How does everyone have fun?
    So far we have significantly rebalanced the game, without really altering the rules, so much as providing guidelines for character creation. But perhaps I jumped the gun a little. Before we even get to character creation, it is probably a good idea for the GM to sit down with the players, and discuss what the expectations for the game are.

    I would start by going over the different ways the players and GM have fun and discussing them as a group. This is NOT the time to argue, it is a time to be HONEST with yourself and the group, and express and LISTEN to everyone's opinions. Do you like Rollplaying more then Roleplaying? Be open about it! Your not doing yourself or anyone else a favor by pretending to like things you don't really like. Be open to new experiences and playstyles, but express your desires and expectations honestly. Come to some kind of consensus with the GM and players about how you will all enjoy the game.

    In addition to how YOU have fun, this is a great time to discuss other aspects of play, such as:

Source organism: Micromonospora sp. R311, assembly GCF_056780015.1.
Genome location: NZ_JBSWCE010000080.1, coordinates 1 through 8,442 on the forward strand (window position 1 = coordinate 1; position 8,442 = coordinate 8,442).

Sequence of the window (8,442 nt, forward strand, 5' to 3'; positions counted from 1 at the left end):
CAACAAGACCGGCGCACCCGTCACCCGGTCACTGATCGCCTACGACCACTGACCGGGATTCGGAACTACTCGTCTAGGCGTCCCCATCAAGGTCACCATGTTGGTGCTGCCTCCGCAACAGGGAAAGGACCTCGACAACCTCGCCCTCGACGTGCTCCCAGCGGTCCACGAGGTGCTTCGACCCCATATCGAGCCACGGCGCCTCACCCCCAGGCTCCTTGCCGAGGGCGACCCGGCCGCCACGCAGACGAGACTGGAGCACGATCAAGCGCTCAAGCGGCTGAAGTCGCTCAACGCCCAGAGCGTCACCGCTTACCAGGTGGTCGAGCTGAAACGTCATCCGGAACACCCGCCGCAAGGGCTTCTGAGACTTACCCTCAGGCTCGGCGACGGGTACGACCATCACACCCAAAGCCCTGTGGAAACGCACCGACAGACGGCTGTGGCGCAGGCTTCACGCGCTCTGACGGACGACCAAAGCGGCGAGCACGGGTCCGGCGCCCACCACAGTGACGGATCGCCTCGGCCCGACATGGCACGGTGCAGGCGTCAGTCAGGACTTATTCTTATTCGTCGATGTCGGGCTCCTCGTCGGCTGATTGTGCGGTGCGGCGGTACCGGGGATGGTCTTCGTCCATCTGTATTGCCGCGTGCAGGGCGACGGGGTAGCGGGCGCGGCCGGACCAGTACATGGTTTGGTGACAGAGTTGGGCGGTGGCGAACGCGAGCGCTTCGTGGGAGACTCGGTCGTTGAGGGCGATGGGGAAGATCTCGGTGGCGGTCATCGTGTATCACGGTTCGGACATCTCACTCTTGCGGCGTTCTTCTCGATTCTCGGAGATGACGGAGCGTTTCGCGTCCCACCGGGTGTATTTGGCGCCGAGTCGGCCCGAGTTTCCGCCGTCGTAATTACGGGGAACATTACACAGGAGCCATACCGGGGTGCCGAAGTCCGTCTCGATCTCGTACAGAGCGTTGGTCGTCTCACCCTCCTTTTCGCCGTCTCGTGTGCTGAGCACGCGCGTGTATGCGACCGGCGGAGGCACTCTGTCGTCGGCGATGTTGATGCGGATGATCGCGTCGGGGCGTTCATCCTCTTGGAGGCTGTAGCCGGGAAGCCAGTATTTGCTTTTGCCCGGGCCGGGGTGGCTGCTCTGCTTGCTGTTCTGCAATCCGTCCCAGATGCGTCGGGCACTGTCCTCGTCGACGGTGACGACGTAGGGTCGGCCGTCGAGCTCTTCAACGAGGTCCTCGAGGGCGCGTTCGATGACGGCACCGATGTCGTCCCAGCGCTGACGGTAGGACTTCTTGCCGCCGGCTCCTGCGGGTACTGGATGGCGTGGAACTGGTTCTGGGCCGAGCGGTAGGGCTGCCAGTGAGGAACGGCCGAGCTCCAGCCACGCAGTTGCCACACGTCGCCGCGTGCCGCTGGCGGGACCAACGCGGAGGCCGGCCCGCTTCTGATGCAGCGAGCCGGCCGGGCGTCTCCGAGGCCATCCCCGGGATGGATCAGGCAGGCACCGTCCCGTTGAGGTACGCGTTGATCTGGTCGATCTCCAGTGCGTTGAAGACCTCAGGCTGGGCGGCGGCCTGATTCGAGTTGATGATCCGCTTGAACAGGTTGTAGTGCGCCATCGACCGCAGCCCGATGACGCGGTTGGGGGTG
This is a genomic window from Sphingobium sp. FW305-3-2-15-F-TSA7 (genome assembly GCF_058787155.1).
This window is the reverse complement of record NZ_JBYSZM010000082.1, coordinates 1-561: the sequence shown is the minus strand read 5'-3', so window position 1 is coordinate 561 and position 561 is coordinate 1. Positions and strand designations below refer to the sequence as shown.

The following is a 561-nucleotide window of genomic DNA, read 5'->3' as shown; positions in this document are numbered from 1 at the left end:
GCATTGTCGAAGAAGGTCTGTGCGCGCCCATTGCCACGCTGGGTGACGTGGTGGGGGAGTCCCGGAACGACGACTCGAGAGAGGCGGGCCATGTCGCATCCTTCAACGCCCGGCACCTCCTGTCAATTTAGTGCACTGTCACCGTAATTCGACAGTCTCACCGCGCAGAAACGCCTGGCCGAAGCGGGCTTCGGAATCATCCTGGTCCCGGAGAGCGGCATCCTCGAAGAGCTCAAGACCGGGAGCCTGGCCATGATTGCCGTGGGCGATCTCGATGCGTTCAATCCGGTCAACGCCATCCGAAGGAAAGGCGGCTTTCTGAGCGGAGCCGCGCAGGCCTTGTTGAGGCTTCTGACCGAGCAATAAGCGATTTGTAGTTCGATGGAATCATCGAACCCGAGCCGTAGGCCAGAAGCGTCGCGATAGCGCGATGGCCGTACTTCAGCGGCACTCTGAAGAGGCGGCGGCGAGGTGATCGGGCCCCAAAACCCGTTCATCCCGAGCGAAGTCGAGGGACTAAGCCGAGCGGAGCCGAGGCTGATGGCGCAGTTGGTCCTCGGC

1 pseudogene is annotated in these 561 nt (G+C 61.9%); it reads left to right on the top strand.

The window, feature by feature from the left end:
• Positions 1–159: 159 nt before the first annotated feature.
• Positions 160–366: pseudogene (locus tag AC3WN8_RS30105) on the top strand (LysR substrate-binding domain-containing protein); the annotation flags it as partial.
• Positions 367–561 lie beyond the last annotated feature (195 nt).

House rules.
    Use of computers and/or phones and access to reference material at the table. In general characters should have access to information about their own characters, but most GMs frown on players looking at information about enemies. Reading the adventure path or module is usually very strictly forbidden.
    What books and material are allowed in the game and what restrictions are there. Do these restrictions apply equally on both sides of the screen?
    Dice handling and GM and/or players ignoring dice. This usually take one of three forms:

    • -GM roles in the open, results are not altered by the GM
    • -GM rolls in secret, and may or may not follow the dice. Requires the players to trust the GM will fudge, but they will not know when, for fun to be maintained.